Selecting A Gate
Choosing a gate is simple, but choosing the right gate… there’s a lot to consider.
What function does it have – stopping children and pets? Increasing privacy? Providing a focal point? These practical considerations will need to be addressed first, but then there’s the setting – what environment is it going into, what does it say about you the owner and the space it encloses?
Get it right and your gate becomes more than a gate. It’s a first impression, an invitation. Here are two of my recent favourites:
The Hobbit Gate
A charming cottage in a sleepy Oxfordshire village needed its immediate gardens simplified in order to spill over the boundary wall into the paddock beyond. A gate was required to deter visiting children from accessing a new pond, but it didn’t want to be a barrier. Taking cues from the organic, cottagey surrounds, I commissioned a gate hewn from natural timbers, with its hinges and fittings following the wood’s natural form. It’s now the owner’s favourite thing in the garden (sigh… all the rest of my hard work…), an ancient-looking invitation to walk through and enjoy the space beyond.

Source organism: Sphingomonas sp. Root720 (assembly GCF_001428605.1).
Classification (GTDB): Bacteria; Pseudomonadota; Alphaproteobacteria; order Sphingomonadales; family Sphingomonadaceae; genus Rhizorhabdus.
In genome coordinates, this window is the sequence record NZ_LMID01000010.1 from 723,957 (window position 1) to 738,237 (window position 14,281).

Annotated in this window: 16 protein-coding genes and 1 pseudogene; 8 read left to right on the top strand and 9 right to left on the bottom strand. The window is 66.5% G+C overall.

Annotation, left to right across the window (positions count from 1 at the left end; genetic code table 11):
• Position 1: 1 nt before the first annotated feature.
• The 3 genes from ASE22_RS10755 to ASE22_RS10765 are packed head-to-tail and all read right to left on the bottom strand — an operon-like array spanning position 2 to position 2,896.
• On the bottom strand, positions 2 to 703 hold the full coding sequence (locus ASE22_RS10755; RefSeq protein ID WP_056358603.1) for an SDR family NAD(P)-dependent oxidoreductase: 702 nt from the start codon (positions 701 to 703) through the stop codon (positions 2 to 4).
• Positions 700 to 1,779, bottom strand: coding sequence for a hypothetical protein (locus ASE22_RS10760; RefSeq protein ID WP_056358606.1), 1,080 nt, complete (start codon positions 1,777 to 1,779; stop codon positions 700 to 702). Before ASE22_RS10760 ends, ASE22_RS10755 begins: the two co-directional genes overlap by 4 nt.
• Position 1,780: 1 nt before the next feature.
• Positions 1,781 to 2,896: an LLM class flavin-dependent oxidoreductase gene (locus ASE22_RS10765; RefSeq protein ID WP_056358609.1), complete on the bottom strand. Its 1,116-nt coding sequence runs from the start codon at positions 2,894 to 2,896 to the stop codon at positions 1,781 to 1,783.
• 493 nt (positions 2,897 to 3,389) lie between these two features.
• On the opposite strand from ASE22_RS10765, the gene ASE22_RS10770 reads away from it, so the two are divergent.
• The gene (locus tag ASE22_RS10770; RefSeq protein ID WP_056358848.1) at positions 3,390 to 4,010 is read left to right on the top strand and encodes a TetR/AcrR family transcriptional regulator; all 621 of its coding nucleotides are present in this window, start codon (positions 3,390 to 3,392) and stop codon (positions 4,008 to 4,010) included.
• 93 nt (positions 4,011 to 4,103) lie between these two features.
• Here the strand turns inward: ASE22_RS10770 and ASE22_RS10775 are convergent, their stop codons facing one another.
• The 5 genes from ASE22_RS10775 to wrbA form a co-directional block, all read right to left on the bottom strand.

The Country Classic
In the raw air of the high Cotswolds, a lovely property nestles beside the village church, discreet but very much part of the village scene. The owners have a lovely King Charles spaniel harbouring a penchant for unauthorised escapades… they needed an automated driveway gate that kept Woof in, but didn’t aggressively block the village out. Having re-designed the garden to significantly reduce the area of drive and increase the connectivity of the house to its garden (visually doubling the size of the place by doing so!) the gate needed to set the tone right from first arrival.
Timber was the obvious choice – natural and in-keeping with the local vernacular, but stylistically it had to fit somewhere between rustic and formal. The answer was something classic – a design that could be Arts and Craft, could be country manor – with a modification to ensure the bars were spaced just close enough together that a rascally King Charles can’t squeeze through… it’s not a farm gate, not a twee gate and certainly not a ‘go-away’ gate… everyone’s happy – except Woof!